Is Steven Adams the greatest NZer ever?
No. But he is making sufficient a splash that one American journalist, watching Adams' side the Oklahoma City Thunder play the Golden State Warriors in the Western Conference final series, was moved to ask on Twitter: "Is Steven Adams the greatest person in NZ history?" After New Zealanders inundated him with earnest responses, he concluded that Lord Rutherford was probably greater.
Plenty of time for Adams to surpass him, though.
That's true. He's only 22 after all.
And he's already the greatest player in the NBA.
Not quite. The seven-foot New Zealander certainly surged into public view of the latter part of the season, with his performances in the play-offs attracting home-town fervour, moustachioed tributes, and global media attention. But while it's safe to say he has established himself as one of the most impressive and fearsome centres in the league, he doesn't come close to the celebrity status accorded his team-mates Kevin Durant and Russell Westbrook.
Still, our Steve's off to fight for the biggest prize in world basketball!
No. The Thunder lost yesterday in Oakland, squandering a 3-1 lead in the series to give the Warriors - which as well as the league's most valuable player, Steph Curry, include an Australian, Andrew Bogut - a 4-3 victory and a place in the finals against the Cleveland Cavaliers.
Oh. So New Zealand's fleeting obsession threw it away against an Oracle-sponsored American opposition featuring a bolshie Australian in the Bay Area?
At a push, maybe.
A bay of broken dreams!
Is it true that Steven Adams has several hundred siblings?
Steven's father, British navy man Sid, had 18 children (at least) by five different women (at least). But that's still a lot of brothers and sisters, including, famously, the double Olympic gold medallist Valerie, who shares her half-brother's height and insouciant sense of humour.
Is it true that Steven Adams was born in a geyser?
No. Where did you get this stuff?
Just talking to the guys, shooting some hoops, you know how it is.
Steven, the youngest of Sid's super-kids, was born in Rotorua. After Sid died, 13-year-old Steve started getting into trouble, mixing with gangs, and what have you. An older half-brother, Warren - a New Zealand representative basketballer - drove him down to Wellington, where he was put in the care of fitness trainer and "fairy godmother" Blossom Cameron.
She sounds pretty amazing. And he was taken under others' wings, including Scots College, and Exchequer Saints legend Kenny McFadden.
The Saints are Wellington's basketball side, who once boasted the super-cool American émigré Kenny, and were sponsored for many years by the now defunct nightclub Exchequer's. Those were the days.
They really were.
And young Steven?
He excelled, and ended up playing a year of college basketball at Pittsburgh in 2012-2013 before going pro with the Thunder. This season he has shown his true potential, capturing fans' imaginations, and is likely next season to start earning the sort of money that will make him comfortably New Zealand's best paid sportsperson.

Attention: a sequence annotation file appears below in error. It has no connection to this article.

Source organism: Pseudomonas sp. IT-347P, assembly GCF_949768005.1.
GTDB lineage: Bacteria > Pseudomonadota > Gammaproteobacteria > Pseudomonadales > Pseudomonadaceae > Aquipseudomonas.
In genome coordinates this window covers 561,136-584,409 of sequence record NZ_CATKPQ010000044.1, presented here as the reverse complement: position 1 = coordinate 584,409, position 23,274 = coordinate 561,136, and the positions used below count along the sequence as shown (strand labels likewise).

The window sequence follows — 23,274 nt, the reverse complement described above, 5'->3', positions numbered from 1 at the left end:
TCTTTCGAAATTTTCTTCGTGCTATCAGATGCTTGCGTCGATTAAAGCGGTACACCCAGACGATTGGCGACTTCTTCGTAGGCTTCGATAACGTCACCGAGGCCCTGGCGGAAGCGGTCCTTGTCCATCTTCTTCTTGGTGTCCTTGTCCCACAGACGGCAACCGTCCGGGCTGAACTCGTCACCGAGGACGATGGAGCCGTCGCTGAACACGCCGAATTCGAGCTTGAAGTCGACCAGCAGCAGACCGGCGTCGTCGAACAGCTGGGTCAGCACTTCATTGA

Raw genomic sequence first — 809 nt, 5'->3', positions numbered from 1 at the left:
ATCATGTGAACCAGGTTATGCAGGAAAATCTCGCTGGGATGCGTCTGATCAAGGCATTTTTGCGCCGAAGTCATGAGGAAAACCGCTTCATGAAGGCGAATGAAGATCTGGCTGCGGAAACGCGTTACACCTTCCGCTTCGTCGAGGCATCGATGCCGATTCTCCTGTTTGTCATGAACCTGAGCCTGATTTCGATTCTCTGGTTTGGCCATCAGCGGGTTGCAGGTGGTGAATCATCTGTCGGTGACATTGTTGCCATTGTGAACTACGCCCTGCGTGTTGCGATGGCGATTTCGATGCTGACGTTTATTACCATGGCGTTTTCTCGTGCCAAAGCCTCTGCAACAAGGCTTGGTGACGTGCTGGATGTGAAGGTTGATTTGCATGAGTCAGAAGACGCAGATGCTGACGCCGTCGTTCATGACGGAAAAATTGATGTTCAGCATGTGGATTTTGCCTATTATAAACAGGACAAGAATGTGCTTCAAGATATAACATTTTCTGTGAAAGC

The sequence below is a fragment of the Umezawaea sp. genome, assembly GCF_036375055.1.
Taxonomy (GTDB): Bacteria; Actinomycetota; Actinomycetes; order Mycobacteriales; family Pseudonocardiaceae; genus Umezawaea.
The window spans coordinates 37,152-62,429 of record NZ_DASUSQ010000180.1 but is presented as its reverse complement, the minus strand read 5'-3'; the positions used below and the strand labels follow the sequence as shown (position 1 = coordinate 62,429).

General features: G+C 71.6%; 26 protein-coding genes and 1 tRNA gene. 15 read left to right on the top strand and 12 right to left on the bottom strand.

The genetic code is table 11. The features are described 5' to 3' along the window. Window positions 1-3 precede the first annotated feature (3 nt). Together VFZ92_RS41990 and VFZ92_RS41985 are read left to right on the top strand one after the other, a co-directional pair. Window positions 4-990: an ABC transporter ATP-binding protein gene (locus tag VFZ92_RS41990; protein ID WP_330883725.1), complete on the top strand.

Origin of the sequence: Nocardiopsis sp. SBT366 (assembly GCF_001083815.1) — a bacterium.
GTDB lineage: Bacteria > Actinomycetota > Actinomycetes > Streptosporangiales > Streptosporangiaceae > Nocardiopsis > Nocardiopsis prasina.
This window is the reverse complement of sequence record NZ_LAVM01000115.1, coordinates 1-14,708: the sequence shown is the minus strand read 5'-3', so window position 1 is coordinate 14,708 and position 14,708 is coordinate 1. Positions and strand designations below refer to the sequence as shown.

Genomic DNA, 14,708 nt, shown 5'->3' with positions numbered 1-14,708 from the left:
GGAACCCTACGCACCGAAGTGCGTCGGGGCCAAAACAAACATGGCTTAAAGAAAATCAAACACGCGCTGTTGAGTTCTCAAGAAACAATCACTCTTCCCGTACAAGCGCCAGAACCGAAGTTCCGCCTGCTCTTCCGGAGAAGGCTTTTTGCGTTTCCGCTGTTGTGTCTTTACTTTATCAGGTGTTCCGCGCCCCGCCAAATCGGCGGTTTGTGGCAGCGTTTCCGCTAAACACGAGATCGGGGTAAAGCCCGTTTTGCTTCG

Lots of endorsement money, too, presumably?
Presumably, but the only endorsement of any consequence is for Handmade La Conner moustache wax, which keeps his Magnum-PI-inspired face sculpture in shape and delivers a scent of oakmoss and whiskey with a hint of roseweed essential oil.
And on the court?
For starters, he's accumulated a swag of double doubles.
Double doubles. Are they pairs of fans who paint his tattoo on their arms and wear fake moustaches?
No. A double double is when a player chalks up a double-digit number in two of five statistical categories, typically points and rebounds.
How else did he capture the imagination?
There was a lot of impressive hurling around of the body, a bullet pass or two, and, especially, his tussle with the Warriors' Draymond Green, who twice kicked Adams in the groin, only for the steel-balled Kiwi to strike back with a face-thwacking slam dunk that left Green looking sheepish.
Is face-thwacking a technical term?
Despite gaining a reputation as a "dirty player" who gets his elbows involved in the game, Adams has endeared himself to Oklahoma City fans, and NBA followers more broadly, with his down-to-earth, unfamiliar New Zealand style and candour.
You mean he doesn't come across as a PR-polished automaton?
Is it inevitable that over time he'll turn into an asshole?
It's always possible but we think he'll be sweet.
How come Adams hasn't played for the Tall Blacks?
He's focused on the NBA, and while some have theorised that he turned down the chance to play for the New Zealand team because of McFadden's relationship with administrators, that is probably far-fetched, and it seems likely he'll play for NZ before too long.
What does Steven Adams like?
Steven Adams likes Tom Selleck, basketball, the Dalai Lama, Turkish food, other food, and just food generally.
What doesn't Steven Adams like?
Steven Adams doesn't like $40 haircuts, migraines, bread, and Australians bowling underarm.
* This column is part of a weekly series published every Wednesday, by graphic artist Toby Morris and journalist Toby Manhire.